BIOGRAPHY AND DISCOGRAPHY


A well traveled singer who recorded alongside some big name musicians for a number of prominent labels, scoring a few big regional hits along the way, but who never could make the jump to the level of national star despite remarkably consistent output.

Born Mack Edmondson he came out Brooklyn where he’d drew notice at the Baby Grand Club. His opportunities to record came quickly, first with former Duke Ellington sideman, trumpeter Cootie Williams, for Mercury Records. Perhaps he’d been enlisted by Williams because he was capable of singing with a similar vocal tone to Eddie “Cleanhead” Vinson (albeit without Cleanhead’s distinctive squawk) with whom Williams had scored some huge hits in the mid-1940’s. He even cut a version of a song Vinson had done with Williams five years earlier. Oddly on the one release he got he was billed as Eddie Mack on one side and Mack Edmundson on the other.

Both sides however were strictly in the jazz-blues hybrid vein which were Williams’s stock in trade, but when Mack went to Apollo Records immediately following that he adapted a much looser and more energetic delivery and as such he fell into the same stylistic category as the top rock shouters of the day from Wynonie Harris on down, though not quite as forceful.

His first record on Apollo, “Kind Loving Daddy” never made Billboard’s far more conservative listings but it reigned in the more democratic Cash Box charts, scoring big in New York (where it was in the Top 3 for nearly a month) and Chicago throughout the fall of 1949. His follow-ups on Apollo also scored in his home city but upon leaving that label the next year he struggled to maintain his standing, despite working alongside top musicians at each subsequent stop.

He rejoined Williams for four sides at Derby in 1950 with Willis Jackson on sax which interestingly found him covering two recent country hits, one in a rocking style, the other adhering more to the bygone approach that he’d specialized in during his early go-round with Williams.

Soon after that he found his way to such thriving labels as Savoy and King backed by Lucky Millinder at the latter, though when he appeared on their subsidiary Federal imprint after that he was billed as Pigmeat Peterson, something which certainly wasn’t going to be appealing to an ever more self-consciously astute rock fan, no matter how instantly memorable the name may be.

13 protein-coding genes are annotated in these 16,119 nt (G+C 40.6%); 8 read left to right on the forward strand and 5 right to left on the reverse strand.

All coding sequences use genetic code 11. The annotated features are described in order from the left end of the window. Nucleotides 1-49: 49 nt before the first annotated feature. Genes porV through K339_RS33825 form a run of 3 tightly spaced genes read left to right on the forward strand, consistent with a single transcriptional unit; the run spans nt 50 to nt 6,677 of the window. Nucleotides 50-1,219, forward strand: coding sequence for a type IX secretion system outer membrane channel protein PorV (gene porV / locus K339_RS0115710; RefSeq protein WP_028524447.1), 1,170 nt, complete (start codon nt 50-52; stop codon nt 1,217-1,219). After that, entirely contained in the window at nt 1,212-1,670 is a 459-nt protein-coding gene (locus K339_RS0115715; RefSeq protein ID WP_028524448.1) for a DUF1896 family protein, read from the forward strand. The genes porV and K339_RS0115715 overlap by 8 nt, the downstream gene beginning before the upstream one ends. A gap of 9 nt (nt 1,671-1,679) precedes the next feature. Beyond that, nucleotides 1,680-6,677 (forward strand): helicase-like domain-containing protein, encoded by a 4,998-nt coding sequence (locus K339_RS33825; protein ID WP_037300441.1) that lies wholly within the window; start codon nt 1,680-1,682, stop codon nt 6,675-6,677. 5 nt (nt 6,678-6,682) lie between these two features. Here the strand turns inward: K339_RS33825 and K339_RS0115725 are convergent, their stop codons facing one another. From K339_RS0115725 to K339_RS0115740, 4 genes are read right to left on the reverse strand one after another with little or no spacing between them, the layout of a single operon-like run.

His early success now becoming ever more distant in the rear view mirror and even though he was still cutting solid records he was now beginning to waver ever so slightly in his commitment to rock ‘n’ roll, never abandoning it completely but increasingly shading his vocals with a slight uptown blues approach, perhaps to match the strengths of those backing him in the studio.

Moving in the wrong way stylistically his chances were drying up and by the time rock reached its commercial zenith and began crossing over Mack’s career had come to an end. Though he was never a first tier star he was far from a non-entity as the 1940’s rock scene gave way to the 1950’s and his relatively small catalog shows an artist with a good grasp of all he was asked to do.
 
 
EDDIE MACK DISCOGRAPHY (Records Reviewed To Date On Spontaneous Lunacy):

KIND LOVING DADDY
(Apollo 414; November, 1949)
A strong vocal by Mack with some intermittent solid work from the tenor sax, drums and guitar during the instrumental break, pull this run-of-the-mill composition with otherwise jazzy backing up to respectability. (5)

BEHIND CLOSED DOORS
(Apollo 414; November, 1949)
A generic story, mismatched instrumental parts and an over-exuberant vocal by Mack adds up to a well-meaning but ill-fitting rock record, their determination to fit in serving as its strongest element. (3)